November 12, 2007
If you follow the money in the alternative-energy world, it often leads to wind-power projects.
European utilities have been snapping up wind assets in the U.S., which they see as one of the top wind sources in the world. In October, Germany's E.On AG announced the acquisition of $1.4 billion of North American wind assets from Airtricity, an Ireland-based wind-farm operator.
The deal will make E.On one of the world's largest wind-power producers, increasing its global installed capacity to 850 megawatts from 640 megawatts, E.On says.
Among U.S. utilities recently locking in supplies is American Electric Power Co. It signed a 75-megawatt, long-term power-purchase agreement for new wind power for its Appalachian Power Co. subsidiary with the Camp Grove Wind Farm being built near Camp Grove, Ill., operated by Orion Energy LLC. American Electric Power, based in Columbus, Ohio, has been acquiring wind power in response to plans by Ohio to require utilities to derive 25% of their power needs from renewable sources.
With such demand, companies are rushing to enter the wind market. One wind-development firm, MMA Renewable Ventures, aims to help small developers prosper in what is a market of increasingly large players.
Investing in projects at a preconstruction stage, MMA, which is a subsidiary of MuniMae LLC of Baltimore, provides debt, usually from third parties, to sponsor construction and turbine procurement. Before projects become operational, MMA lines up investors who specialize in making "tax equity" investments, collecting the federal tax credits on the income from the project.
Running on Less
Utilities have been looking for ways to trim energy use by customers. That mission underlies several recent deals utilities have made with "demand-response" companies, which recruit business customers to join demand-reduction programs run by the utilities, and help the companies go into energy-saving mode at peak hours.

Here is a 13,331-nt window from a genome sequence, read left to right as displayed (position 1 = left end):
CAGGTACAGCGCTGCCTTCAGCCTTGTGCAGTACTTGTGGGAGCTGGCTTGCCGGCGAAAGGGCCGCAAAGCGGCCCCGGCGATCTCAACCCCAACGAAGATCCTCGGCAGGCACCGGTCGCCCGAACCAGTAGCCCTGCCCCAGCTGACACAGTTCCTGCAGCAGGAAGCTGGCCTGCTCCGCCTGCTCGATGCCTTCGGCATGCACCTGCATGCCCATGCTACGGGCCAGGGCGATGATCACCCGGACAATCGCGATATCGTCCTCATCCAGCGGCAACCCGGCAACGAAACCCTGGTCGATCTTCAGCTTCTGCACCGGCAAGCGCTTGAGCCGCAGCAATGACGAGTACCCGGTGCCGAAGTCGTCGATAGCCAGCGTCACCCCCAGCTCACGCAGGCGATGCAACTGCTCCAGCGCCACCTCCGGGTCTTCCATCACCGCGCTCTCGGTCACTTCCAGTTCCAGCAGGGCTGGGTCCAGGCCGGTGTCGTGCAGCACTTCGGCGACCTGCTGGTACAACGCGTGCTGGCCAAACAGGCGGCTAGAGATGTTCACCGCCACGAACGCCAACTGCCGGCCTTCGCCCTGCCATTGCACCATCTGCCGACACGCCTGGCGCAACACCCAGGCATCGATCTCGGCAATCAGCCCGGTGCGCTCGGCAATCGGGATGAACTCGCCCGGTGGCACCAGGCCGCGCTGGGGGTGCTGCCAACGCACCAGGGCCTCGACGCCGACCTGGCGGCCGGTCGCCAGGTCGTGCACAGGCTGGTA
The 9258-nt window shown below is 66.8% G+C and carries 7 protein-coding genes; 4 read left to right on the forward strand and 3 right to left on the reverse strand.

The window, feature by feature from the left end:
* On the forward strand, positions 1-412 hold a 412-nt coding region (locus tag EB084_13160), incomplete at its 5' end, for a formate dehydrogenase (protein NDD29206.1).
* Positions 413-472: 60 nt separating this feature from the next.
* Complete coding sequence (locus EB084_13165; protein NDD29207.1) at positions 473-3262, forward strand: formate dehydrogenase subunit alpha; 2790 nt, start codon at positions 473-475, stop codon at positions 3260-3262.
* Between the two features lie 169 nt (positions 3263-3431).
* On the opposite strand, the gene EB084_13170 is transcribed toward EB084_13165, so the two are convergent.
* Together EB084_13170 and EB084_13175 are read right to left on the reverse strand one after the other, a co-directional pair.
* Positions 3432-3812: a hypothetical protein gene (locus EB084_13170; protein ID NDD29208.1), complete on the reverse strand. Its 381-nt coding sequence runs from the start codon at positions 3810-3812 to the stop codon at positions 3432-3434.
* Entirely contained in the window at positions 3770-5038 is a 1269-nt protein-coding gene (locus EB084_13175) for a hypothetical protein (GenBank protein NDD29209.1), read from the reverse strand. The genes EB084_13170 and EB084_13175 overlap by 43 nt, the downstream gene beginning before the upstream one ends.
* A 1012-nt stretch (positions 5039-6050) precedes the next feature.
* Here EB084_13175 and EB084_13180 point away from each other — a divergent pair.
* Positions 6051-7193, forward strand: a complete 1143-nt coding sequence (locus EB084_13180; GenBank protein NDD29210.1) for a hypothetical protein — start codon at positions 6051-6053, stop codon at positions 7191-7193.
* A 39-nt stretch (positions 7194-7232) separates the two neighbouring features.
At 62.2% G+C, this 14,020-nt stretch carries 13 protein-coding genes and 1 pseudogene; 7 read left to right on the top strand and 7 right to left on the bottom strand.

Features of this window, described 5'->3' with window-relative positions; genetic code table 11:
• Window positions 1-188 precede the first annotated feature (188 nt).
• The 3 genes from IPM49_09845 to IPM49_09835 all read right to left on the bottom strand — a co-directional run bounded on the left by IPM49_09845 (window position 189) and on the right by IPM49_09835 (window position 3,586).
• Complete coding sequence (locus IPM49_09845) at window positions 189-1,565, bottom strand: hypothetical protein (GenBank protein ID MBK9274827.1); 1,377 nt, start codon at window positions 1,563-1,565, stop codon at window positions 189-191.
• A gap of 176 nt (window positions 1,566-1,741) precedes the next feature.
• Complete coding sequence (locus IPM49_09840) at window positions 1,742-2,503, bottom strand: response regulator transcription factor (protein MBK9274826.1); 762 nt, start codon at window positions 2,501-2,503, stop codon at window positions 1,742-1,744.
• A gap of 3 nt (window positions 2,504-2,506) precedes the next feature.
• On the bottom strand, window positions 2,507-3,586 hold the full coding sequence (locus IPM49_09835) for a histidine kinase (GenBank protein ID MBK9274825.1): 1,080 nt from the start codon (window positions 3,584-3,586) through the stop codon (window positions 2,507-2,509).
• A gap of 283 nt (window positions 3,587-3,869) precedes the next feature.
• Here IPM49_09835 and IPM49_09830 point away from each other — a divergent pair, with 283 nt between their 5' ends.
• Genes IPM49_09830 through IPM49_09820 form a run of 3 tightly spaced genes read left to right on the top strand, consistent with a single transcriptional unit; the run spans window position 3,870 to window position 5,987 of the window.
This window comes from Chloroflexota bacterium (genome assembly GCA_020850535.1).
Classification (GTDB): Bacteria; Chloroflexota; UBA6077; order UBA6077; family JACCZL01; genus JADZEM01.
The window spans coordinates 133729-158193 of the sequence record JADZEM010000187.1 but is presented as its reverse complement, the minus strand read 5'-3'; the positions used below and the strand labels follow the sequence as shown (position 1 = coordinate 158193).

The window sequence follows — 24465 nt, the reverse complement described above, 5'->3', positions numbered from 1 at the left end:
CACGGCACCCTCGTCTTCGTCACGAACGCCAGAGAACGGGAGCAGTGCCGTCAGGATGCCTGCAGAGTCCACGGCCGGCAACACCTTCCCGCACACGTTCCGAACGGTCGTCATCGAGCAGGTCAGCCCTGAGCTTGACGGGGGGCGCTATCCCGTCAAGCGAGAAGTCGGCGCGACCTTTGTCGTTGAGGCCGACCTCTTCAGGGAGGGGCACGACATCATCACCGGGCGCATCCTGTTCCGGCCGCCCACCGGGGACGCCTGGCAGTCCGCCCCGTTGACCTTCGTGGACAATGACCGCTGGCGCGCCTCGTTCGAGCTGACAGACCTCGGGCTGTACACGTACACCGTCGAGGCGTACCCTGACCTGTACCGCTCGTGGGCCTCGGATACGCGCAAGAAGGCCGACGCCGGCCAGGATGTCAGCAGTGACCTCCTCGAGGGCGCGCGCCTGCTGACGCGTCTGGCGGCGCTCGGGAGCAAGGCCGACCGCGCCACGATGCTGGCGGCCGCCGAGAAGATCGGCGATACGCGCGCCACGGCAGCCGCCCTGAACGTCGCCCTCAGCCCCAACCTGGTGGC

In one such deal, Comverge Inc. signed a contract with Connecticut Light & Power of Hartford, Conn., to reduce electricity consumption by 130 megawatts during peak demand hours over a 10-year period.
"It's a sign of the times that utilities are feeling pressure all over to deliver to their customers," says Arthur Vos, vice president of marketing, products and strategy at Comverge, East Hanover, N.J. "Their reserve margins are getting squished, they can't build new power plants, and they've got to do something to keep the lights on."
Southern California Edison made three recent demand-response deals, with Comverge, EnerNOC Inc. of Boston and privately owned Energy Curtailment Specialists Inc. of Buffalo, N.Y. EnerNOC's deal to manage approximately 160 megawatts of capacity for SoCal Edison was its largest to date, valued at $50 million to $75 million. Comverge and Energy Curtailment each struck deals to manage 50 megawatts of SoCal Edison's power.
Among competing solar-power technologies, solar-thermal technology, which relies on heat rather than light to generate electricity, has been reviving after a federal tax credit was restored in 2006.
Ausra Inc., of Palo Alto, Calif., plans to build at least 1,000 megawatts of solar thermal power plants at a cost of roughly $3 billion, says David Mills, the company's chairman and chief scientific officer. Ausra is benefiting from ambitious solar-thermal investment plans on the part of electric power provider FPL Group Inc., which said recently it plans to invest $2.4 billion over several years in solar-thermal and renewable energy projects.
Development of solar-thermal power in California also is likely to be helped by a regulatory change. The California Independent System Operator Corp., the agency that governs transmission planning, has proposed allowing utilities to borrow money to build out transmission lines to areas rich in renewable-energy potential and then get reimbursed by new developers as they start using the capacity. Currently, the first developer to need transmission has to pay the cost for building it and then let others use it without paying for the development, a significant barrier for developers of wind and solar-thermal energy, which is often in remote places.
"You can't transport the wind or the sun," says a spokeswoman for the California ISO. "That's why we feel this is needed."
--Ms. Chernova and Mr. Shieber are reporters in Jersey City, N.J., for Clean Technology Investor, a newsletter published by Dow Jones & Co.
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